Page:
5 Reasons Your Dog Should Always Be in a Safety Harness or Secured Carrier in the Car

IMG_3678 2By Jackie Brown

Most of us won’t get behind the wheel of a car without buckling up. Parents wouldn’t dream of driving without their baby or toddler secured in a car seat. For many of us, putting on a seat belt is as natural as breathing. So why is it that only 16 percent of us restrain our dogs in the car? That was the finding of a pet travel survey sponsored by AAA and Kurgo Pet Products.

Are you part of the 84 percent of people who said they don’t buckle up their dogs? Even if you’re part of the 16 percent who do restrain their dogs in the car, here are seven car safety facts all pet parents need to know:

1. The laws of physics apply to your dog

When it comes to bad things, you may suffer from the optimist mentality: “It won’t happen to me.” Lots of people think their dog will be fine even if they are involved in an accident. Well I have news for you: All pets, people, and inanimate objects are subject to the laws of physics. In an accident, an unrestrained dog can go flying — against the dashboard or backseat, out a window, or even through the windshield. Best-case scenario in a low-speed crash: Your dog is just a little dazed. Worst-case scenario in a high-speed collision or rollover? Your dog is dead.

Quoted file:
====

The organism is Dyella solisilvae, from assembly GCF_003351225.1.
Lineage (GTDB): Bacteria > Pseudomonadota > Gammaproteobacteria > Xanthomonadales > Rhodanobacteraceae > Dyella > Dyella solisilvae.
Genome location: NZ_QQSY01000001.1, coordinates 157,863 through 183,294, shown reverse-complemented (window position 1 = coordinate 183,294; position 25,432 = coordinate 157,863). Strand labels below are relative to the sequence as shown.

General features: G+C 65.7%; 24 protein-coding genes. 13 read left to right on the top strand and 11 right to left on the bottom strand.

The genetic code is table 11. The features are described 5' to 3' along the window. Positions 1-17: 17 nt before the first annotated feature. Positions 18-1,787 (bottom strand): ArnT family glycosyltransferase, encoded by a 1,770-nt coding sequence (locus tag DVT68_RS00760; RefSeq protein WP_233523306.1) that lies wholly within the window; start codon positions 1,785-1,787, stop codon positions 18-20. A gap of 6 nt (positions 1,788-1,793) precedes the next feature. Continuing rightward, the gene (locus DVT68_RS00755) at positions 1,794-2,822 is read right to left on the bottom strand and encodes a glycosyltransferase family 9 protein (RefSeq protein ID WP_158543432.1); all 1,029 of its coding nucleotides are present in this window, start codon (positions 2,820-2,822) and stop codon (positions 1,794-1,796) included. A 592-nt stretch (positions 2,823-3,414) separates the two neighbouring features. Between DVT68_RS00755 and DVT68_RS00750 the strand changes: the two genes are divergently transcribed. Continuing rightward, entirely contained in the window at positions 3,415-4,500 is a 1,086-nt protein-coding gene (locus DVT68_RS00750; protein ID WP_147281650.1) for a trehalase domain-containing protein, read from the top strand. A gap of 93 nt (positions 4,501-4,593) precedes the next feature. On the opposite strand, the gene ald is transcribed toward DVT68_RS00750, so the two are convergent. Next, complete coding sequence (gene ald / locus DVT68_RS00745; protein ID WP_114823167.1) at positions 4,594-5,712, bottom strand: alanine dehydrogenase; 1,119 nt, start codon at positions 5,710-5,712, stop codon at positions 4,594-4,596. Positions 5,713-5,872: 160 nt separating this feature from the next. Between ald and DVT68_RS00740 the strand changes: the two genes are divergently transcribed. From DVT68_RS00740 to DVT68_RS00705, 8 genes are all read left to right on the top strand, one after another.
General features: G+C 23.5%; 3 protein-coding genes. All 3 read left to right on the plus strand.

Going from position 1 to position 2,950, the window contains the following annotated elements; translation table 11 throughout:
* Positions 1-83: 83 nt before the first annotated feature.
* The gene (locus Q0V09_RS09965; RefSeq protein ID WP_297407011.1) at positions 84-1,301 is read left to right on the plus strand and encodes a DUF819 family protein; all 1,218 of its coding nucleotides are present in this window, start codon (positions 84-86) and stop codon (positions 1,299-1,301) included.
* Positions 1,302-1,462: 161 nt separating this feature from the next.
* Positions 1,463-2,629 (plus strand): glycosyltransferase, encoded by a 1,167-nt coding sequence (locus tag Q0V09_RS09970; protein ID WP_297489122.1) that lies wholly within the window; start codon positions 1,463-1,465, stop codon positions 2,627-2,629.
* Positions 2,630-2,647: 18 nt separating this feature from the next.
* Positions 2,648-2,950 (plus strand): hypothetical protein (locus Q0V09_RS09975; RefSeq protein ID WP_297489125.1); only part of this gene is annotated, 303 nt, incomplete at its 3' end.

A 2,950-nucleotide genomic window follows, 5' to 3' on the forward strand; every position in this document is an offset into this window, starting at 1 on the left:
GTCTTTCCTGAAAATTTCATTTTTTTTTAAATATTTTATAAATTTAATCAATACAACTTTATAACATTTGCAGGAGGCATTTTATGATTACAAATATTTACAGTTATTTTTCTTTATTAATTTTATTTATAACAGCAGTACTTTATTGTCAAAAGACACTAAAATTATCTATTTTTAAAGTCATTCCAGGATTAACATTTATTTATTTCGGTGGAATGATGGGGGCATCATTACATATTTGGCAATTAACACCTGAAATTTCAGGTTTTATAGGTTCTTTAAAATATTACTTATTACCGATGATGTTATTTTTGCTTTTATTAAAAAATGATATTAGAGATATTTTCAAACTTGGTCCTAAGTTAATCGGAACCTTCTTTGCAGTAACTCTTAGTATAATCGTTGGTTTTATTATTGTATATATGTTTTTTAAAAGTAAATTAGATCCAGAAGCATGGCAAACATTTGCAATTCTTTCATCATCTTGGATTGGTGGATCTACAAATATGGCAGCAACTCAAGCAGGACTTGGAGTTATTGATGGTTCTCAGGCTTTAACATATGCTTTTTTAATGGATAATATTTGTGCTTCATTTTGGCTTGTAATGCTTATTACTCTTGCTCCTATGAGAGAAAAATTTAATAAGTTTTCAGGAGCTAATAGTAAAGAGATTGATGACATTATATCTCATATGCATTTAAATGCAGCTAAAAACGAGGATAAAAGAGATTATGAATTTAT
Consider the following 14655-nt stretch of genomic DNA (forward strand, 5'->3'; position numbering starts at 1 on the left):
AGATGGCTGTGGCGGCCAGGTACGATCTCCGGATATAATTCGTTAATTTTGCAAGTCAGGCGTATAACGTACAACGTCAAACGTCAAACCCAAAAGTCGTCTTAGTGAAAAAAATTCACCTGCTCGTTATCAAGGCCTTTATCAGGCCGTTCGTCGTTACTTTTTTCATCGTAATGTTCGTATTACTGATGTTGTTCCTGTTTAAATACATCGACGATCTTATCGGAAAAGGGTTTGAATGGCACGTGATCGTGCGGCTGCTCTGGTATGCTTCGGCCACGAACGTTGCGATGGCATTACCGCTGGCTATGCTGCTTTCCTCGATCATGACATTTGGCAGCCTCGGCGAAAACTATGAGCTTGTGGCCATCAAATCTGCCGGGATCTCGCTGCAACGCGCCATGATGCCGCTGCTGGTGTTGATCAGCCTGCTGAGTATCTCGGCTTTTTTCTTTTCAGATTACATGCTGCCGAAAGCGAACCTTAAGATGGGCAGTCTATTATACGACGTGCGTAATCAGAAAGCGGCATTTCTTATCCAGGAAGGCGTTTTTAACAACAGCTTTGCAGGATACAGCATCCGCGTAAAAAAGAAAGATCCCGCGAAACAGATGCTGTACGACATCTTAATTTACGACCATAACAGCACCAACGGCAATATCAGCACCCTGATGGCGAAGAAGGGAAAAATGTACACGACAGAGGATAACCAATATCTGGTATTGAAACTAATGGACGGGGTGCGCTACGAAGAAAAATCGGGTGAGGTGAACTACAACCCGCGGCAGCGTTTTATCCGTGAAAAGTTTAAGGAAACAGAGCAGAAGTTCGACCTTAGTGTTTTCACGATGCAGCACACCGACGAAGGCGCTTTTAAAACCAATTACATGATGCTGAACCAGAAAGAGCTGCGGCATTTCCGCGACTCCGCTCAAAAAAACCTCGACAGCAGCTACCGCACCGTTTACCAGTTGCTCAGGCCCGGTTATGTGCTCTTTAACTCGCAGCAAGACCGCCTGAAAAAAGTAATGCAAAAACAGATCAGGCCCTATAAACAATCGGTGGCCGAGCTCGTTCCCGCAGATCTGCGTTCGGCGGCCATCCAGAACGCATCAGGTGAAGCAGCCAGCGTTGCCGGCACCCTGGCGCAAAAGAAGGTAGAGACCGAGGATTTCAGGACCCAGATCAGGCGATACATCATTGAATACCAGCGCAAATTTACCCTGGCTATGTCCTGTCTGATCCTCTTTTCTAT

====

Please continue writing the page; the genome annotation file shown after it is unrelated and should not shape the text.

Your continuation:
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Do You Know What to Do If Your Dog’s Collar Gets Stuck on Something?


By Jackie Brown

It was just another night at the Perry house. The dogs were inside, happily wrestling and playing while the family looked on. But in an instant, things took a deadly turn.

The family’s smaller dog, Blue, was playing with their bigger dog, Scout, when Scout’s tooth became stuck beneath Blue’s collar. Both dogs panicked. As they struggled to break free, the collar twisted tighter and tighter until Blue began to strangle right before their eyes.

“That’s when our daughter Julia got to them,” Jim Perry said. “She was able to cut the collar off just in the nick of time.” But Blue was in bad shape. They rushed her to the 24-hour emergency clinic where she was admitted in critical condition.